GRAND RAPIDS, Mich. — West Michigan businesses are pleading with leaders at the state and federal level to pass a relief package after the Michigan Department of Health and Human Services extended restrictions Friday.
“Just getting a little too tight right now,” said Mike Urbane, owner of Fat Boy. “Wrong time of the year to be shutting down.”
Urbane bought Fat Boy 12 years ago after spending his childhood at the Northeast Grand Rapids restaurant.
“When we were in high school, we all hung out here,” said Urbane.
He now worries time is running out for Fat Boy as they face another month of no indoor dining. He says while delivery and take out is doing okay, it’s still not enough to pay the bills.
With no state or federal assistance right now, he worries he may need to lay off some of his 10 employees. Urbane started a GoFundMe this week incase help doesn’t come.
“My electric bill doesn’t stop, my gas bill doesn’t stop, my water bill doesn’t stop,” said Urbane. “My employees get paid every two weeks, that doesn’t stop. Yeah, we just need the funds. That’s all there is to it.”
Joel Wabeke is in a similar position. He owns three restaurants in the city, including Little Bird.
When asked if he knew what his year-over-year sales were, Wabeke said, “I do, but I don’t want to say. We are definitely down, we are definitely down. We used to have a staff of, you know, 20 or more. Now, we have one person in front and me and two other people in back.”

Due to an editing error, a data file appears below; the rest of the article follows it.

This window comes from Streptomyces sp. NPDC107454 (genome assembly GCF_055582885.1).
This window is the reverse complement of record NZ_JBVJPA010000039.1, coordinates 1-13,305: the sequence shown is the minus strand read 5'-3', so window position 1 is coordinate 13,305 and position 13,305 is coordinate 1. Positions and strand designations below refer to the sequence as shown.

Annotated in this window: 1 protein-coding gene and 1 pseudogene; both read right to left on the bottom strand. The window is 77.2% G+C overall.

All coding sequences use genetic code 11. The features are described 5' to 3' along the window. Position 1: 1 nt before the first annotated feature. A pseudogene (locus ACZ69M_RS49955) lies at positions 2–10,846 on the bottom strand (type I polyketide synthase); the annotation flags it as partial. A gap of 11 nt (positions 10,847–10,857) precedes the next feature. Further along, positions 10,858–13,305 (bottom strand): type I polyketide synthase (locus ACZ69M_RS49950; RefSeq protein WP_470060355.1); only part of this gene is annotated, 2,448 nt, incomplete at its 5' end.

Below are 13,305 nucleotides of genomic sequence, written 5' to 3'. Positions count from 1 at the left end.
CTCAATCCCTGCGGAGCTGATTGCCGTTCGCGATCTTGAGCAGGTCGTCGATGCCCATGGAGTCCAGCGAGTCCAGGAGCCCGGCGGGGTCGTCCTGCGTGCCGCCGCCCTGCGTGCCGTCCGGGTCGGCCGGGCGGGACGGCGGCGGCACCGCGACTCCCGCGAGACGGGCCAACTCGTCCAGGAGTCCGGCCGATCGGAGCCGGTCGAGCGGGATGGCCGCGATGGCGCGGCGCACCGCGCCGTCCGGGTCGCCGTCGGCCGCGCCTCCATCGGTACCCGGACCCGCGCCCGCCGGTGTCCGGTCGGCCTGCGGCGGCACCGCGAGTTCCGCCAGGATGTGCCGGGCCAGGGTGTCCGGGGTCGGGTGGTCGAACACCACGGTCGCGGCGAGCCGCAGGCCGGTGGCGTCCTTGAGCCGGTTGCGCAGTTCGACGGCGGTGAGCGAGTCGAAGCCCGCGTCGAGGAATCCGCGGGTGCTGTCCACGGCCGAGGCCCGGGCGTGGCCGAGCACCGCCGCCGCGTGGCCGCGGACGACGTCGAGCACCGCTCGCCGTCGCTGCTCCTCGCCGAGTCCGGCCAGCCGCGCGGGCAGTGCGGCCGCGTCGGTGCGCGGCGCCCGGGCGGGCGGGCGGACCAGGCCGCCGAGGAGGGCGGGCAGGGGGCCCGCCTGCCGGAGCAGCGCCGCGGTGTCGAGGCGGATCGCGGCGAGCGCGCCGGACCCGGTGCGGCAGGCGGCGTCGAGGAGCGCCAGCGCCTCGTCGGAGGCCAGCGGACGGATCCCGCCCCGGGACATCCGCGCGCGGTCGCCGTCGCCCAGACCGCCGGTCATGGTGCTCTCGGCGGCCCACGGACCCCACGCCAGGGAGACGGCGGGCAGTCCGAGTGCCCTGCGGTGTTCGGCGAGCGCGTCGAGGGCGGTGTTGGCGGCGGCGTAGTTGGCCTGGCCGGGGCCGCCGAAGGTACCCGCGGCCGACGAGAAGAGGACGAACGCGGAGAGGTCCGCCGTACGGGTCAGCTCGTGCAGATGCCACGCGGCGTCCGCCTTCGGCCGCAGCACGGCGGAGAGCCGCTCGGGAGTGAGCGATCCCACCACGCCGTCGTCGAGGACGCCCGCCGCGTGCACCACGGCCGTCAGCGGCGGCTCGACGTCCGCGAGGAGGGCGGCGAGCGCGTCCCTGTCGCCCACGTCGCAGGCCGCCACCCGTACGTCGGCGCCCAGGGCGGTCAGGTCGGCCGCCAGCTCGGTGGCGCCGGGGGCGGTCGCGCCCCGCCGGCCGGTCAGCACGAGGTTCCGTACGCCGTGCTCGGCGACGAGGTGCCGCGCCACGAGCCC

Wabeke says between $20,000-50,000 would be enough for his businesses to make it through the winter.
“We need it,” said Wabeke. “If you want us around, not just us, but anyone, if you want us around, you’ve got to support us.”
Even businesses with restrictions lifted Friday, like theaters and concert venues, called on state and federal leaders to act.
The Kalamazoo State Theatre says it’s not worth it financially to operate at a 100-person capacity with no concessions.
“The margins in the entertainment industry are very small and we need to rely on that high capacity and concessions to make events work,” said Stephanie Hinman, executive director.
Hinman adds members of the Michigan Independent Venue and Promoters Association have reported a 90 percent revenue loss.
MIVPA is currently pushing Michigan legislatures to set up a $10 million grant fund.
“The venue and promoters message isn’t, ‘ We need to open right now,’ because we want to be very clear… we know it’s not safe. You need a packed hall and now’s not the time for a packed hall.”
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